Schroeder himself might consider distinguishing a critique of decadence from flaunting it. Our Lady is poised between satire and indulgence, causing some critics to mistake its cold view of brutality and dehumanized modern life as Buñuelian. But Schroeder (who uses Fernando as another of his debauched privileged protagonists?from Idi Amin Dada to Claus von Bulow in Reversal of Fortune) is more like a self-pitying Buñuel. His alter egos see the world from a skewed perspective that allows them to enjoy the benefits of social decay while musing on its irritations. ("I need enemies so they can watch me eat.") Fernando scolds peasant women weeping for youngsters gunned down in the street by firing off his own litany of high-flown elitist disdain, yet Buñuel wouldn't have let him seem so superior. Posed opposite bound-and-tortured martyr statuary, Fernando is meant to represent modern, enlightened sorrow. His education and religious training sharpen his wit ("I'm Colombia's last grammarian!"), yet make him long for death. "It's whatever time you say," he tells Alexis, recognizing Youth's prerogative as Hell's new fashion.
"They love me in a hateful way," Alexis says of his previous johns, so Schroeder films Alexis and Fernando's first coupling as a mirror image of nearby erotic sculpture. There's no denying Schroeder has polished his poisoned vision?from the motorcyclist-as-death motif (as in Cocteau's Orpheus) to Alexis' noisy pastimes (tv, music and video games) indicting Western culture. Our Lady is slick with cool, nihilistic details. Fernando hates himself as much as he does the cruel, violent world. Even the boys he picks up?after Alexis comes Wilmar (Juan David Restrepo)?are such casual rogues that there's no difference between their disaffected killing and kissing. They take deprivation in stride?sexily?which goes to make Our Lady Schroeder's funniest, most adroit film since Barfly. Yet Schroeder never catches the balance of shock and remorse achieved in Martin Scorsese's Bringing Out the Dead.
Our Lady suggests Bringing Out the Dead by a nonbeliever. Fernando's despairing atheism keeps returning him to spiritual unease. A strung-out street boy provokes him to cry, "That kid's eyes! He looked at me from God's infamy!" Later, he confesses, "All these deaths prey on my mind." He regrets that a seminary "has become a mall" full of homeless people and drug addicts. And a church's motto Domus Dei Porto Cielo (The House of God, The Door of Heaven) evokes an apocalyptic nightmare of raining blood?an effect ruined by this film being yet another blurry digital video transfer. Fernando's disgust and anxiety also recall David Thewlis as Johnny doing his end-of-the-world rant in Mike Leigh's Naked. But unless you're a trendy malcontent (the kind of person who also fell for Amores Perros) Our Lady will, ultimately, seem whiny and morose.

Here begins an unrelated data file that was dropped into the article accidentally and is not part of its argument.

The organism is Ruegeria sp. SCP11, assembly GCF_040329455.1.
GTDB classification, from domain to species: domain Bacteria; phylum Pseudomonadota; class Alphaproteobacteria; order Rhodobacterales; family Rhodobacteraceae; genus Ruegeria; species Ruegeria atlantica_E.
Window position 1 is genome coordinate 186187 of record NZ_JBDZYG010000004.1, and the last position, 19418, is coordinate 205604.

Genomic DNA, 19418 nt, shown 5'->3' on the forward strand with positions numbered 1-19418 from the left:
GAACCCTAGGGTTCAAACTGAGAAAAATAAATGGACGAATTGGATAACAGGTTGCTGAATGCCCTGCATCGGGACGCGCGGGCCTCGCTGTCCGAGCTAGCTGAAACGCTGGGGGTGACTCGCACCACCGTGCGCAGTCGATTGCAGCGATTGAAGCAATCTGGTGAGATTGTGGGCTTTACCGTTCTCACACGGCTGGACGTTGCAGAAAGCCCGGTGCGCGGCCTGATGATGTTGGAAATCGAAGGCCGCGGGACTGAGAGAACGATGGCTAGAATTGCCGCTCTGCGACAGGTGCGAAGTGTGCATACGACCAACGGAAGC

Heads up for Bela Tarr's Werckmeister Harmonies at Anthology Film Archives starting Oct. 10 (and a concurrent Tarr retrospective at MOMA). Yes, Tarr ranks with the big boys. No contemporary filmmakers make better use of long takes or slow, circling camera movements to prove the solidity of things, space, existence. In bleak Eastern Europe, a town is aroused by a stuffed whale carnival attraction. Tarr uses this premise as a tremendous metaphorical dare: man's relation to man (memorably shot by Gabor Medvigy and movingly scored by Mihaly Vig) rises to contemplate nature, God and the universe. Because it evokes both Jonah and Moby Dick, jokers will call it the Free Willy of art movies, but when you see it, you'll say that with respect.
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A love-hate relationship with height
A love-hate relationship with height
Ground Zero then and now